The Devil is also undergoing a kind of literary renaissance. We find a plethora of books and movies starring the prince of darkness. Despite the panegyrics of rationalism delivered by angry atheists, nothing salves the human soul like a good supernatural entity. Fiction writers have long recognized that. Gaiman was not the first to make the gods do his bidding in literature. There is a likelihood that even Homer knew the appeal. Many people can accept that gods might exist, and they certainly don’t object to stories in which they cavort. Fiction, as literary analysts know, teaches us about reality. The characters may not be literally true, but the fact is that in our minds there is still plenty of room for gods. And, if you one of the rare ones to read Marvin’s story, you’ll see that, true to human experience, deities don’t act as we expect them to. Savvy publishers, it seems to me, would do well to recognize the appeal of the gods.

Infernal Religions

infernalDevicesThe first steampunk novel I read, although some would dispute the classification, was Neal Stephenson’s The Diamond Age. To be sure, I’d noticed other Victorian-style science fiction, but the idea of prescient technology settled into my head to nest for a while. I read a few other exemplars of the genre, finding each interesting in its own right. Having just finished K. W. Jeter’s Infernal Devices, however, I get a sense that I’ve neared the fount. Jeter is generally credited with coming up with the neologism “steampunk,” and this novel, while not his first, is fascinating for the heavy religious symbolism that is used throughout. In our secular, post-Christian age, we tend to forget that in the nineteenth century (actual, if not alternate reality) religion still played a tremendous role in people’s lives and outlooks. Infernal Devices uses that outlook quite effectively. The remnants of Cromwell’s puritan cause appear as the Godly Army, set against science and technology in a society still imbued with religious belief. When a flying machine appears overhead, the Scots suppose it is the beast of Revelation harbinger of the world’s end.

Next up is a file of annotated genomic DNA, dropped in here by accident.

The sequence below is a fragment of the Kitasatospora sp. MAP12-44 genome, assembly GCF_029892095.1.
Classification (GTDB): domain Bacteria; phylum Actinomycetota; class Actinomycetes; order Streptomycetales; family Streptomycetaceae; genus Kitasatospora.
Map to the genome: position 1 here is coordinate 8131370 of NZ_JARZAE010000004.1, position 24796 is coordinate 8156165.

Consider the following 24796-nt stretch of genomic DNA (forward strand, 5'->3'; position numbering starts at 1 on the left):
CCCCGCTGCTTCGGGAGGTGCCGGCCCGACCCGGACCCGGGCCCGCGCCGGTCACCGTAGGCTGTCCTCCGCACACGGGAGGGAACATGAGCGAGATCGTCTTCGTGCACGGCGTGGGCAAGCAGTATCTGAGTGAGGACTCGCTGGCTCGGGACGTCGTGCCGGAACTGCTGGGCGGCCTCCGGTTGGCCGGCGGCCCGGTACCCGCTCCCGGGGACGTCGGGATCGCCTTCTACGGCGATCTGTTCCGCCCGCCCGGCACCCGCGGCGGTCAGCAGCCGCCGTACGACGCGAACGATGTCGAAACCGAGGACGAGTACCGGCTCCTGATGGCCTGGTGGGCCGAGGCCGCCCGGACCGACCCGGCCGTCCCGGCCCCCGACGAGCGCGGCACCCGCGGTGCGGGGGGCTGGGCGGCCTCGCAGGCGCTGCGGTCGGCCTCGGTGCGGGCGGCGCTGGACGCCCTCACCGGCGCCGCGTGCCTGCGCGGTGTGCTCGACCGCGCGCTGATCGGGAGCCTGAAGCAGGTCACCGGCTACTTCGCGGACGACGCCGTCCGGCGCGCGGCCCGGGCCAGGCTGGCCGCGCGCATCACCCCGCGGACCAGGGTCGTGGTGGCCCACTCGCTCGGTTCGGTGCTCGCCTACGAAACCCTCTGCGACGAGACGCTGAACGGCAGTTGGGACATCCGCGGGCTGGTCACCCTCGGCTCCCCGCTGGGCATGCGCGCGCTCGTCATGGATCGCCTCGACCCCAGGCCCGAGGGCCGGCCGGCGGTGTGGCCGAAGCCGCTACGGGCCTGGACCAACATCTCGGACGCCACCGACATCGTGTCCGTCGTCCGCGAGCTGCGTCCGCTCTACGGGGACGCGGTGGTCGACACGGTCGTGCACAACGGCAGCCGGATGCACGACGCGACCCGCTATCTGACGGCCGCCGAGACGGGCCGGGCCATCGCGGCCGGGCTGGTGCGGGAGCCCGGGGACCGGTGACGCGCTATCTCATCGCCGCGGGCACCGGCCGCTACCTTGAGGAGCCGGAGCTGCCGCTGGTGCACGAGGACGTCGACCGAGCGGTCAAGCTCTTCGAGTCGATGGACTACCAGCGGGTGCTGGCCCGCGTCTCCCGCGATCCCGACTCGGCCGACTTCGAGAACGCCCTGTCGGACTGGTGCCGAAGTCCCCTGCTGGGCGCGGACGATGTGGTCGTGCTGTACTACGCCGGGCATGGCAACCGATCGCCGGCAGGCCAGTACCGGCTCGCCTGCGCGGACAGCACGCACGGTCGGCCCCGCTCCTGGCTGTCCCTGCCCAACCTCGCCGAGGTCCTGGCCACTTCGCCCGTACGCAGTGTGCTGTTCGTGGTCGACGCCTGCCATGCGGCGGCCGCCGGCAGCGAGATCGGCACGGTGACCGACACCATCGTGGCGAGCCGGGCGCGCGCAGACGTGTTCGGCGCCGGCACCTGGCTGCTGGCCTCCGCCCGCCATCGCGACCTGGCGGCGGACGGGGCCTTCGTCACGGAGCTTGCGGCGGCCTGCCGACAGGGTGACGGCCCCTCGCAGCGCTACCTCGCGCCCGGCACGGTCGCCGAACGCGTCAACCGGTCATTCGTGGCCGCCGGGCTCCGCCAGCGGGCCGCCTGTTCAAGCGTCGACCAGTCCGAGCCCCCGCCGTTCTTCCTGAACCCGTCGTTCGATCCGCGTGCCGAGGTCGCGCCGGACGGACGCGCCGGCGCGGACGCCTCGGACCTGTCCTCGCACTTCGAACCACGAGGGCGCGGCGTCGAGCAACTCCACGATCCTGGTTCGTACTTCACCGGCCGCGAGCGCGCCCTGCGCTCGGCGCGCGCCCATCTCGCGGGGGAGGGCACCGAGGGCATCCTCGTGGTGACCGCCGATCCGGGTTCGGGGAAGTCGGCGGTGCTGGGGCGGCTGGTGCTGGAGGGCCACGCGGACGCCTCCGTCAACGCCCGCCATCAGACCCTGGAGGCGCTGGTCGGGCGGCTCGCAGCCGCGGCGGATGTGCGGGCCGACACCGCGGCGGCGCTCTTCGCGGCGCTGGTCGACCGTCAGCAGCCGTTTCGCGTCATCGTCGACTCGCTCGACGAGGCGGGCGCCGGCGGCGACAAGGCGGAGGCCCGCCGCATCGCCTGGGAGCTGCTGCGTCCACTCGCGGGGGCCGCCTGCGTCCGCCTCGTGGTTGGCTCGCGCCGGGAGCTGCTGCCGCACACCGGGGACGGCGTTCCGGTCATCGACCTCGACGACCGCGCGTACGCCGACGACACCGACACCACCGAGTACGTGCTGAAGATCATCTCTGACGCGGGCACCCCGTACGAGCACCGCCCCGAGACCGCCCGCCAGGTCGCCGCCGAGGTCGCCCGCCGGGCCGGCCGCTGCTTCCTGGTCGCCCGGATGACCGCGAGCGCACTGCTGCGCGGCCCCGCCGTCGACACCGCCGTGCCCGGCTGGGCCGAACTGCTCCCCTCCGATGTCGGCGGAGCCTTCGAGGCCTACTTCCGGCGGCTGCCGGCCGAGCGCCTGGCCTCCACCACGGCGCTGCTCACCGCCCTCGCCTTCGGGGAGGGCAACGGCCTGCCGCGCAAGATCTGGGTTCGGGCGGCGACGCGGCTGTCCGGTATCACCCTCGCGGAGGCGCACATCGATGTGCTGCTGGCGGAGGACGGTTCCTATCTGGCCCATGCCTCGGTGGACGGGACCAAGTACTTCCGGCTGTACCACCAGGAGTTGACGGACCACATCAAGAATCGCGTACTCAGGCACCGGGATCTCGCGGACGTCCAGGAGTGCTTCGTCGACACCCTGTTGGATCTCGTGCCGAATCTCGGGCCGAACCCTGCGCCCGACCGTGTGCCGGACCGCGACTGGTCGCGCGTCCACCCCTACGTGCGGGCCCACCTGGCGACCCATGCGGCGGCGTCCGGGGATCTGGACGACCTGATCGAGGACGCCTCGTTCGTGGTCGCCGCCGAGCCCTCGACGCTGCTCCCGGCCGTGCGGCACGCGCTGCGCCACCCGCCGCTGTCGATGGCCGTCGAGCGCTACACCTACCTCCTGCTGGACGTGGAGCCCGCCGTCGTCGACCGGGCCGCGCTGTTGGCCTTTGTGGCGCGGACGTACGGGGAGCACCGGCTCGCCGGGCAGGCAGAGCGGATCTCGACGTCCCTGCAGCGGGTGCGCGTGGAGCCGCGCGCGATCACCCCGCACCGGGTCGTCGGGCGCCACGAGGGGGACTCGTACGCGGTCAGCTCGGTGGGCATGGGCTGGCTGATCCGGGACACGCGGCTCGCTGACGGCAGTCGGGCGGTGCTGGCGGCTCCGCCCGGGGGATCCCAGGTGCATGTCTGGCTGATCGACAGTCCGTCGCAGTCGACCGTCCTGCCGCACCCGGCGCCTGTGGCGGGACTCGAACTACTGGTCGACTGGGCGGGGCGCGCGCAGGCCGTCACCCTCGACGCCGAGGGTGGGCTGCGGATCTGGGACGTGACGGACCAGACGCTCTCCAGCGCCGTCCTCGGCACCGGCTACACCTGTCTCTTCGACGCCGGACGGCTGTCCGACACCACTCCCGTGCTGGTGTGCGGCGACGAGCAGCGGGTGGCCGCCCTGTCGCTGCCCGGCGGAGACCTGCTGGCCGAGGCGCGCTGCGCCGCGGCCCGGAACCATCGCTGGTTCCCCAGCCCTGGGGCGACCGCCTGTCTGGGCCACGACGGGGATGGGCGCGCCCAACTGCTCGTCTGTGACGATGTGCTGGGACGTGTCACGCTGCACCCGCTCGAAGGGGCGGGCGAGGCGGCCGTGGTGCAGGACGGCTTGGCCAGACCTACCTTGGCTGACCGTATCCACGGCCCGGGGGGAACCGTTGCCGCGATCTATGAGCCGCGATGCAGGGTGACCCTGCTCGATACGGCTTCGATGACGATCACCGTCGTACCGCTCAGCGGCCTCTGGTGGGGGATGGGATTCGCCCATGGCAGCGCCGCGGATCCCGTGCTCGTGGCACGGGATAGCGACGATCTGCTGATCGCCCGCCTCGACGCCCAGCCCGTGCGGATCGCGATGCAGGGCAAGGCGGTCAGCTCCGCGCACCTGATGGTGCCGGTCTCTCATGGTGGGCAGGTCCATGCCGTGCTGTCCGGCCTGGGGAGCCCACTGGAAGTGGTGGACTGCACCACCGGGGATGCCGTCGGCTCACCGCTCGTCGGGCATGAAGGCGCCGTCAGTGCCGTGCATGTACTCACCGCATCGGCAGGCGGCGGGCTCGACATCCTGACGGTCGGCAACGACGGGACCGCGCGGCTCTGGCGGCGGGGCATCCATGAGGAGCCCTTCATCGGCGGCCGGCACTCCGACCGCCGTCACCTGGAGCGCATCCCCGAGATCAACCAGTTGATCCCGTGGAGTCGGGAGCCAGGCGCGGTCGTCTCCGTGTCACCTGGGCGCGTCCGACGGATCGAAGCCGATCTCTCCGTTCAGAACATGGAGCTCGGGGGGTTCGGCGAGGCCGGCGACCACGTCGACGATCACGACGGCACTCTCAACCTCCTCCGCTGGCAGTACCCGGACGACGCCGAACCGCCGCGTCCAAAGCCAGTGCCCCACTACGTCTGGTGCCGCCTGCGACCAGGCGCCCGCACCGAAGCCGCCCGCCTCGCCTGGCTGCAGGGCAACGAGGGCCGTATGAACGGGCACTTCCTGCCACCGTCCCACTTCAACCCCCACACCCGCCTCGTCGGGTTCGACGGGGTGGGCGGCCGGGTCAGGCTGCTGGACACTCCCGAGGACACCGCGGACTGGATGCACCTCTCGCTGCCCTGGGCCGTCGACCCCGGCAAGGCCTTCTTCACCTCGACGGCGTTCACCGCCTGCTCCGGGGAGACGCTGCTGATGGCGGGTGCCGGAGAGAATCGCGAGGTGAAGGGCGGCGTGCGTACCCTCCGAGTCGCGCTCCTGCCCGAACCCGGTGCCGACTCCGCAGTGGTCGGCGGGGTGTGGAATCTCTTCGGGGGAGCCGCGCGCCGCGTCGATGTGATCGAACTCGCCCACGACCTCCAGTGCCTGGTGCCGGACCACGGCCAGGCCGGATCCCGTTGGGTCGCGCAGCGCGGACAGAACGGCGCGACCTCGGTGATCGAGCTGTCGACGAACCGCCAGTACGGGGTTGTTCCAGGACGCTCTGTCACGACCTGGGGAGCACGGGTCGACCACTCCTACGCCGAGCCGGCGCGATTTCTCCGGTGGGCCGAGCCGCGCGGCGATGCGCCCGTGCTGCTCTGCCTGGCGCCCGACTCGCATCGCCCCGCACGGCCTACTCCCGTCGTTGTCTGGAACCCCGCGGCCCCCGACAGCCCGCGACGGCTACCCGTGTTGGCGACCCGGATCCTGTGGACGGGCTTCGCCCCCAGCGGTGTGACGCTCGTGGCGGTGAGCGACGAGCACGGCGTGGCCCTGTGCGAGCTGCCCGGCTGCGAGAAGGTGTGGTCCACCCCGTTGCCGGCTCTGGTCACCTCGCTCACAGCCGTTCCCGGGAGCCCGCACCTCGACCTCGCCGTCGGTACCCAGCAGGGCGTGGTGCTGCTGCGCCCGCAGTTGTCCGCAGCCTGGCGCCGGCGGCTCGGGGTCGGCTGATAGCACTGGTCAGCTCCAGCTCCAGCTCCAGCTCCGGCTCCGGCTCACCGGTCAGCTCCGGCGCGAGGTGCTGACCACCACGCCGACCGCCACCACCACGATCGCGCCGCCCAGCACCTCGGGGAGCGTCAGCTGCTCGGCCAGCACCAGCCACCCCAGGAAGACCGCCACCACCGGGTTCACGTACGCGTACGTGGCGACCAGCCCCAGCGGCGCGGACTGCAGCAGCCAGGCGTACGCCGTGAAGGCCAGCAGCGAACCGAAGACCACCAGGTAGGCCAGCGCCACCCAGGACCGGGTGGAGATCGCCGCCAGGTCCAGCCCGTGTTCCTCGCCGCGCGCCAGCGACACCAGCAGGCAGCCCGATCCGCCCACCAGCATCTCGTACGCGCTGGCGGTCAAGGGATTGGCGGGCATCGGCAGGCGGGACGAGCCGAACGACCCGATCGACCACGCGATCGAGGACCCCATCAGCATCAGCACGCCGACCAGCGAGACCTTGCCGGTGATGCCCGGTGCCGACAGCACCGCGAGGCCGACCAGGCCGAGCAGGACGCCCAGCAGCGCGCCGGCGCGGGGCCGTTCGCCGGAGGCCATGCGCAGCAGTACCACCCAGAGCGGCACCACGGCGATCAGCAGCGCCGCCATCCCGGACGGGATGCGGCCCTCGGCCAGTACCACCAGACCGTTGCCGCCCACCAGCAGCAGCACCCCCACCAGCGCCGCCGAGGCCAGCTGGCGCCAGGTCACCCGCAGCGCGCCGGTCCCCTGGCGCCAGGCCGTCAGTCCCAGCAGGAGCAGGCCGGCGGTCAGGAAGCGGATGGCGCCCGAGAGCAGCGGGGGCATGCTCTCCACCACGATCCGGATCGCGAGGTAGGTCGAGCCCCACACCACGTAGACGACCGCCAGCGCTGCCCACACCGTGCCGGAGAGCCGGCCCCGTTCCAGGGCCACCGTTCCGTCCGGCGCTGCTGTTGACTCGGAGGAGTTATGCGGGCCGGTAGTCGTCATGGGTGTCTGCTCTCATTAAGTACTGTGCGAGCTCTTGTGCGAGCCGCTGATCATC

Like most steampunk offerings, Jeter offers us plenty of mechanical wonders. The hapless Mr. Dower, our protagonist and narrator, is the son of a mechanical genius, now deceased. The story involves Dower trying to unravel the many strands his father wove in a lifetime of invention and innovation. The one device that stood out to me, however, was the automaton priest and choir of Saint Mary Alderhythe, Bankside. Dower’s father had invented a robotic priest to go through the mechanical motions of an Anglican mass. Having sat through hundreds of such masses, I could see the point he was making. There are variables, but the overall draw of ritual is, well, its ritualism. The sameness that assures an assuaged deity and a safe congregation. The Godly Army, however, is more revisionist in intention.

Jeter, I’m sure, did not intend for the novel to be read for religious truths. It is rollicking and fun, with characters that you can’t believe but you want to. The driving force, however, behind much of the story is the religious bias of elements of London society. Dower, blamed for vices he doesn’t really have, is chased from his home by the Lady’s Union for the Suppression of Carnal Vice. The Godly Army, however, steals the show. Perhaps the most profound observation comes from Scape, who quips “That’s what you get.. when you give people Bibles and guns,” about the Godly Army. “It just messes up their brains.” At this point I began to wonder whether the story were really fiction after all. In this case the truth indeed perhaps lies in steampunk’s alternate history.

Romney Wordsworth

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The Twilight Zone, one of my favorite fallbacks when I’m alone, doesn’t shy away from religion. I remember watching some of these moody tales in my childhood, already in reruns by the time I was old enough to appreciate them, and occasionally having my young mind shaken as a result. The frisson of having reality not being as it appeared kept me wanting to see more of Rod Serling’s universe, evaluating, re-evaluating, speculating. Often heavy with psychological realism, despite the obviously outlandish premises, these half-hour plays in black-and-white still have a strange power to alter a mood. I recently viewed the episode “The Obsolete Man,” which closed season two. Having been declared obsolete myself, more than once, I found this story particularly chilling. A totalitarian state declares what worthwhile occupations might be, and Romney Wordsworth, as a librarian, doesn’t hold one of them. With shades of both Orwell and Bradbury, Wordsworth is sentenced to death.